Skip to main content

Accessibility menu

Skip to main content Skip to footer

Students' study skills

A page within CATL Teaching Improvement Guide

Brief Description

Most students come to college with study skills and habits that worked well for high school, but find that those skills and habits don't translate well to the learning demands of college. Many if not most of our students can benefit from some guidance on how to study.  While introductory-level general education courses are a very good place to teach study skills, students in upper-level courses can benefit too, given that the kinds of learning needed by more advanced undergraduates differs from that needed by introductory-level college students.

Research indicates these basic facts about studying:  

  1. What matters most is what students think about while they study (as opposed to what, precisely, they do, or for how long)
  2. If studying is easy or fast, students are likely not learning deeply enough
  3. Multitasking will undermine studying

Finally, many first-year/first-semester students lack the time management skills that college demands.  They may misunderstand the demands of college when they note that a course meets only three hours a week; similarly, they may erroneously assume that the pace of learning in a course that meets five hours a week will be just like that in high school. Engaging in some assignments focused on time management for your course can be useful to students in introductory-level or general education courses.


What students think about:  

  • Math instructors may want students to think about different things while studying than do, say, history instructors, but research suggests that deeper learning results when students actively connect new material to what they already know or some personal experience.  Reading guides can be helpful;  consider other strategies.

  • Learning will be hardest when students are such novices that they cannot connect your material to anything.  Helping students learn how to read in your discipline will help (e.g., How do I know what stuff is the forest and what are the trees? What information is the big picture, and what is supporting details? When do the details matter?  How do the details matter? Which details matter more than others?). Clarifying a disciplinary framework can also provide students with some strategies for how to think in your field.

 On “studying fast and easy“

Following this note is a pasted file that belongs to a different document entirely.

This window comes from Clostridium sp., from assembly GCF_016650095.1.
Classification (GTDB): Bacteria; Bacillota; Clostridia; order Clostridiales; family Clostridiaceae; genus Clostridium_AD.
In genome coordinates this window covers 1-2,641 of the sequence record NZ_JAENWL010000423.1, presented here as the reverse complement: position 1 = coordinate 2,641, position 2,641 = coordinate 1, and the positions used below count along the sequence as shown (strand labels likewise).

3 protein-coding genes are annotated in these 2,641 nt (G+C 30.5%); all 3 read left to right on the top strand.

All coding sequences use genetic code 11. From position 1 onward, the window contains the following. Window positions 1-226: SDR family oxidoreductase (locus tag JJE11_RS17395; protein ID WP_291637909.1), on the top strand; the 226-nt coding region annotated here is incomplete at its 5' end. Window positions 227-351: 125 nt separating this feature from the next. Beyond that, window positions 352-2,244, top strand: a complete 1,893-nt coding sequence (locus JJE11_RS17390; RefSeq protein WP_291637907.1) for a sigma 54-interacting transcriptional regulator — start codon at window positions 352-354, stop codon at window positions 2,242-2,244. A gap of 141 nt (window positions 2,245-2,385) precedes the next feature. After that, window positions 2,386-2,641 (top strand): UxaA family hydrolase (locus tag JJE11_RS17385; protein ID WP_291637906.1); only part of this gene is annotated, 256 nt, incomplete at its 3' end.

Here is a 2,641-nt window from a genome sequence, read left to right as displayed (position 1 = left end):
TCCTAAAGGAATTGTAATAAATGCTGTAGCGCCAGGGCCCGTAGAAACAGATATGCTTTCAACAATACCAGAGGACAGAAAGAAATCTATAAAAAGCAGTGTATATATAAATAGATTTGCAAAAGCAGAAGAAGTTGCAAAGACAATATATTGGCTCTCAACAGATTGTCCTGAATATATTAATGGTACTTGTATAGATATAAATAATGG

• Students who rely primarily on strategies like memorization or re-reading texts or lecture notes, for example, may find that everything seems familiar, especially once they have read the same material twice.  They may then feel confident that they will ace your exam, assuming that familiarity = expertise.  They are then likely to discover that they are unable to apply “familiar” concepts to situations or problems they have not seen before, which is what you expected them to do on your exam.    

  • Avoiding work is a fairly common strategy for managing a busy life, and today’s students may be just as busy as their instructors. To convince students to work hard enough to learn, consider developing the motivational climate of your course: help students understand the value of learning what you are teaching, set the bar high but not unattainably so, help a diverse range of students envision themselves working in your field.

No multitasking:

  • Help students understand the pitfalls of multitasking -- the research is overwhelming that no one can focus on more than one thing at a time, although some of us can switch our focus among tasks fairly quickly, and that attention-shifting undermines the concentration necessary for learning.  Developing most levels of expertise takes hard work that often isn’t nearly as much fun as the other ten thousand things our students could be doing.  But complex learning will take far longer -- if it happens at all -- when a student’s focus wanders.

 Tips for implementing

  • Ensure that the prior learning you guide students toward is accurate before you send students into it.  How well did they learn in high school, or last semester?  

  • Collect information on how individual students studied and use that to identify the strategies that successful students most often use in your course.  Modify the exam wrapper or the paper wrapper for this purpose (see Resources below).  If your class is very large, ask only the A students to complete your study skills survey at the end of a course.

  • Students who believe they “just aren’t good at” [whatever it is that you teach] are unlikely to try very hard.  You will need to find strategies to counter this “fixed mindset,” and you will likely need more than one.

  • Tell study groups what and how to study, even those that develop spontaneously.  E.g., assign the hardest problems or discussion questions in the textbook chapter to study groups; develop a challenging reading guide for each chapter that starts with the most difficult material first. The higher level of difficulty helps students recognized when they need help, takes advantage of group learning, and may help circumvent overconfidence that can result from starting with the easy stuff.

  • Apply the idea above as a means of collaborating with tutors, Student Support Services, or any other campus offices from whom your students might seek help.


Hoskins, D.  (2020). Students' study skills. In Teaching Improvement Guide. University of Wisconsin at La Crosse Center for Advancing Teaching and Learning. Retrieved from